13. Morbus says:

    With all due respect, sir, I’m not high. Firefox is not bloated. It starts slow, a bit, that’s something Gecko apps have been know for a long time, but it’s very fast while browsing, as has been proved by empirical experience and benchmarks, and is also lighter on the long run, as has also been proved by both experience and benchmarks. It’s not lighter than Opera or even IE in the short run, but it sure is lighter than poor safari in EVERY SINGLE OCCASION. And even though Safari is very quick in web rendering, firefox beats it in javascript and html rendering, and is there when it comes to DOM. And it’s lighter. in the short run, but a tiny difference, and in the long run, by a HUGE difference. After a day of browsing, you Firefox 3 will most likely be around 80KB with one tab, while Safari will be around 200KB. How ’bout that?

    Also, it doesn’t crash. Not in my experience. At least not much. I have one crash in a week, maybe, and I surf a lot. Safari crashes much more, so much that the first ten minutes I used it, it froze and I had to kill it and restart the process… Not good. Now Opera, that’s a browser I’ve never EVER seen crashing, don’t know why, don’t know how, but if come to me saying Safari is more stable that Firefox and that Firefox crashes and you don’t mention Opera? I’ll say you’re high ;)

    And what features are you talking about that have been added and removed between builds? You certainly are not talking about alpha or even beta builds because those are internal builds, they do whatever hell they well please with them.

    And I’m sure you’re very adult and all, but Firefox exploding every 5 minutes? I know some people have problems with it (most of them use Windows ME and Windows XP Home Edition SP1), but exploding every 5 minutes? Eheh, good for you that you found your perfect browser or whatever it is. Because for me, and I speak for myself (yeah, I love defending what I like, everyone does), Firefox is the best, and I’m yet to encounter a single browser that even begins to be a little bit as good as it is. And Safari? Ahaha. Apples Internet Explorer. Bloated unsophisticated corporate crap. Fast neat-looking crap, but crap nonetheless. Because, at the end of the day, power-users like myself can’t live without choice and control over their machine and their software, and when you take away our extensions, our hundreds, thousands of extensions, there’s no way you’ll make us change… At least not me.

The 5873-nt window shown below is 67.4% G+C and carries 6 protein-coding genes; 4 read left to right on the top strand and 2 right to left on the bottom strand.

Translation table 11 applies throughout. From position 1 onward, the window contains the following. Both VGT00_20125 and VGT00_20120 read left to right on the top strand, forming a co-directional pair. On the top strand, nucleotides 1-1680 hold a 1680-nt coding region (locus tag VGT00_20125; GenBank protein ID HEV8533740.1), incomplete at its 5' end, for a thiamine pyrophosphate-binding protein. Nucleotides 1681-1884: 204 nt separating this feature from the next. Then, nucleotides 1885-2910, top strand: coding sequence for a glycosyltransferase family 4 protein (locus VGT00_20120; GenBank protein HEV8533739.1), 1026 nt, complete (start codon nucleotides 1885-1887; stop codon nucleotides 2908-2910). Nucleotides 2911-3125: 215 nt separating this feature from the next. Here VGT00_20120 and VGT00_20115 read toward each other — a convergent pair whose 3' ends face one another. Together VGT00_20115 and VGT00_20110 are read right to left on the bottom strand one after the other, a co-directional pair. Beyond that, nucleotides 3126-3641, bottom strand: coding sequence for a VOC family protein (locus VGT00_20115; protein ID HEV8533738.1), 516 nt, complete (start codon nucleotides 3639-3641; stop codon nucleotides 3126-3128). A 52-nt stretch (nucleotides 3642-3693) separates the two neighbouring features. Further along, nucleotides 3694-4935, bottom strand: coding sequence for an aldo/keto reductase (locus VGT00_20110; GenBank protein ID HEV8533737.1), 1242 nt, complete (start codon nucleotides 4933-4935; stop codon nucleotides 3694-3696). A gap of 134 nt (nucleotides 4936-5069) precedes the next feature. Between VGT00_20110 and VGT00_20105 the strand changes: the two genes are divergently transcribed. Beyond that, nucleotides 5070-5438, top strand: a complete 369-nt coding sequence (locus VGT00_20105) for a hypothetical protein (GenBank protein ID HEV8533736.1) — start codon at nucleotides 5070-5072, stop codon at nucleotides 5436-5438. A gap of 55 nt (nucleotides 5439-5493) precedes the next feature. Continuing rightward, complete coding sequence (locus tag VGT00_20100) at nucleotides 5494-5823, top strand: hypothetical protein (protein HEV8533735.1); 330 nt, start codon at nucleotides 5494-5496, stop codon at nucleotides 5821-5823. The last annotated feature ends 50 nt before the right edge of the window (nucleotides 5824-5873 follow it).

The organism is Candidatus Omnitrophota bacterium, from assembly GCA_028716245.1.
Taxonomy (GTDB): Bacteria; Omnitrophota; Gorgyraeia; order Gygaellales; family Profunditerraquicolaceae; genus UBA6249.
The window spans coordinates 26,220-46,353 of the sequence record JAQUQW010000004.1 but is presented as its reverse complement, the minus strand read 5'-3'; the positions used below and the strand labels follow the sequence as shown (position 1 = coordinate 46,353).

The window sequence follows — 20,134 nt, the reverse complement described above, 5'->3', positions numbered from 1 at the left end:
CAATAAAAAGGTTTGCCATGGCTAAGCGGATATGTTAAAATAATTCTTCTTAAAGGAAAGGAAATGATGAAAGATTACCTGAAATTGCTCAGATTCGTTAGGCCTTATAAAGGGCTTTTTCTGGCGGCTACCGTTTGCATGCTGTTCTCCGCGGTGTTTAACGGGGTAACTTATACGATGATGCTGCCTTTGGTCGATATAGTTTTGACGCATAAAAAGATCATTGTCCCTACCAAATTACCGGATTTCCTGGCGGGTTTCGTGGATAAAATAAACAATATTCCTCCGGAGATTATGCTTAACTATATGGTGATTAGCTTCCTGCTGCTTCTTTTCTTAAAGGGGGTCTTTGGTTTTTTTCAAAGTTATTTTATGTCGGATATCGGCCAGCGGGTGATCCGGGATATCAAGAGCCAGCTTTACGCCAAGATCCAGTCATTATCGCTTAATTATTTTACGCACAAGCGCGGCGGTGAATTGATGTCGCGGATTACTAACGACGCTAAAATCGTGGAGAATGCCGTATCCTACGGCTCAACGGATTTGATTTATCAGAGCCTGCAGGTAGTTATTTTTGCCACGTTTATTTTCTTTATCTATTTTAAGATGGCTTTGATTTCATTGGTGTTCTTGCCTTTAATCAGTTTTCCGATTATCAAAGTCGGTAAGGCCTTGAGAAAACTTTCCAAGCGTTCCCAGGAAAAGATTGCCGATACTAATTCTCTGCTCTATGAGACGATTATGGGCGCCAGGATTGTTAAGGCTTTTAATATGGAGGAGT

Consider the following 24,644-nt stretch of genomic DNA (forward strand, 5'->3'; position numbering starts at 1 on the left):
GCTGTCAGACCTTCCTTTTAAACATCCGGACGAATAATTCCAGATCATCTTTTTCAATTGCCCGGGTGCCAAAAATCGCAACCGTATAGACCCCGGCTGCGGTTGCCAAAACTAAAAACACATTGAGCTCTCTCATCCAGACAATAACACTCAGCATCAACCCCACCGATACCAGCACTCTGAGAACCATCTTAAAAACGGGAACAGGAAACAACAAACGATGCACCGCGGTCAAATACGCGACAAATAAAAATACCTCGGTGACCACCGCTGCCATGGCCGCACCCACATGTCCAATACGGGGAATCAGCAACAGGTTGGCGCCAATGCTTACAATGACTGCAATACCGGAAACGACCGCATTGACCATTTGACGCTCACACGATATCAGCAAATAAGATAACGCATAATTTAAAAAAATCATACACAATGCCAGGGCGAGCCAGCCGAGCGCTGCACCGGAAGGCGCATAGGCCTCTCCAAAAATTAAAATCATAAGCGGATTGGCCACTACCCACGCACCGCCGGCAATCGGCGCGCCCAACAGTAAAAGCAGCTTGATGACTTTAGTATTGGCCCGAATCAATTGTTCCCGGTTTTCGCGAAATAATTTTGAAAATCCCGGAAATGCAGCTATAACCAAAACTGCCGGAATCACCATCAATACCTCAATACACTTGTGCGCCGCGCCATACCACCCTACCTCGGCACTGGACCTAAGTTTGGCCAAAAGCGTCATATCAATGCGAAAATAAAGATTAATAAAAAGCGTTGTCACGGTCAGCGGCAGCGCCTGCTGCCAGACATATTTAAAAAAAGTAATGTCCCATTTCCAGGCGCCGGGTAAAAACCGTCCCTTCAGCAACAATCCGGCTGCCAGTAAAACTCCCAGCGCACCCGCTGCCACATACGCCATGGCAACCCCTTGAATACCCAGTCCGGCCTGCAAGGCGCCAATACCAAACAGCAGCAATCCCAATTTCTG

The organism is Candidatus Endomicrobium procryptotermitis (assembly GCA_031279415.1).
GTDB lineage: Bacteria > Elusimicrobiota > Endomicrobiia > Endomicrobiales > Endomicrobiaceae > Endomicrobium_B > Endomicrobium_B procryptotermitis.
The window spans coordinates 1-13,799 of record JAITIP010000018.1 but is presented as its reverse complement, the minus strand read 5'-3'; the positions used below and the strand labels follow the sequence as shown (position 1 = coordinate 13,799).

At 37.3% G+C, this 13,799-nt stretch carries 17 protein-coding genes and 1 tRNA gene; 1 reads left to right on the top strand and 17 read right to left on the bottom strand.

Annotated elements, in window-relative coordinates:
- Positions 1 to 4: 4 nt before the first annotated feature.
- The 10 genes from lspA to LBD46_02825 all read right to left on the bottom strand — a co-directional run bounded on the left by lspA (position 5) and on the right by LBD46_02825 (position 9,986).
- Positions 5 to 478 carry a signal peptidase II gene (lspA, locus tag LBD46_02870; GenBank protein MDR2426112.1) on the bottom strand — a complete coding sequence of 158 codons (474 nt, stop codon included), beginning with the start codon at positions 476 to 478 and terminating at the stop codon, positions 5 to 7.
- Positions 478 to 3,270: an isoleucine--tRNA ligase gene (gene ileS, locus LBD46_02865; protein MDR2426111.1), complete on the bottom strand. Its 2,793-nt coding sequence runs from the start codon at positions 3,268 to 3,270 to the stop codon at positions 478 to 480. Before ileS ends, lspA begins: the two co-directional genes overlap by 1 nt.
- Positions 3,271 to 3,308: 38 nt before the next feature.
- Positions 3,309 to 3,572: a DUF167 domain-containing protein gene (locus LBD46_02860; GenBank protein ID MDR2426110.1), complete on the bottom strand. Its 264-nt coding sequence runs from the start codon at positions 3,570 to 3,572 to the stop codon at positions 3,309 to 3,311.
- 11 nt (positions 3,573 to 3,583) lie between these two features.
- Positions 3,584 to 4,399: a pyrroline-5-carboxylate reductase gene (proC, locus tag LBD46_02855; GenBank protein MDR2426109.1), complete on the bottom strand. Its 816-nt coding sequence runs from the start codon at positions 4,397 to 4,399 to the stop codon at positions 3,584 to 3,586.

You know, there was a time, when I thought I could live without them, and I tried to switch to opera. But I couldn’t even begin to bear the limited choices in toolbar customization, let alone live without my 70+ extensions that help me every day. :)

  14. Mark says:

    LOL, sounds like Morbus has never even tried Opera. As Opera has almost EVERY SINGLE FEATURE he listed there, right out the box, without the security nightmare that Firefox Extensions are..

  15. Morbus says:

    Eheh, ya funny:
    FTP client (FireFTP specifically), image uploader (ImageBot, specifically), file upload (Gspace specifically), GOOD adblocking (because Opera’s sucks), cookie management (cookie safe specifically), javascript management (NoScript specifically), awesome history search (awesomebar specifically), awesome quick search (easy drag’n’drop quicksearch on background tab, not mention making a quick search engine out of EVERY search form), DOM inspector, loads of options and customization switches and whatnot (TabMixPlus specifically, but also gui:config, configuration mania and others), notes (FoxNotes and others), social features (meebo, igoogle, stumble upon, footyfox, whatever), webpage customization (stylish and greasemonkey), automatic spell checking, better tab experience (due to the loads of options you have to customize your browser behavior to your will), tons of web developer features, locationbar2, menu editor, tinyurl link detection (prevents phishing), smart language manager, screenshot manager, embedded media download (unplug specifically, but others too).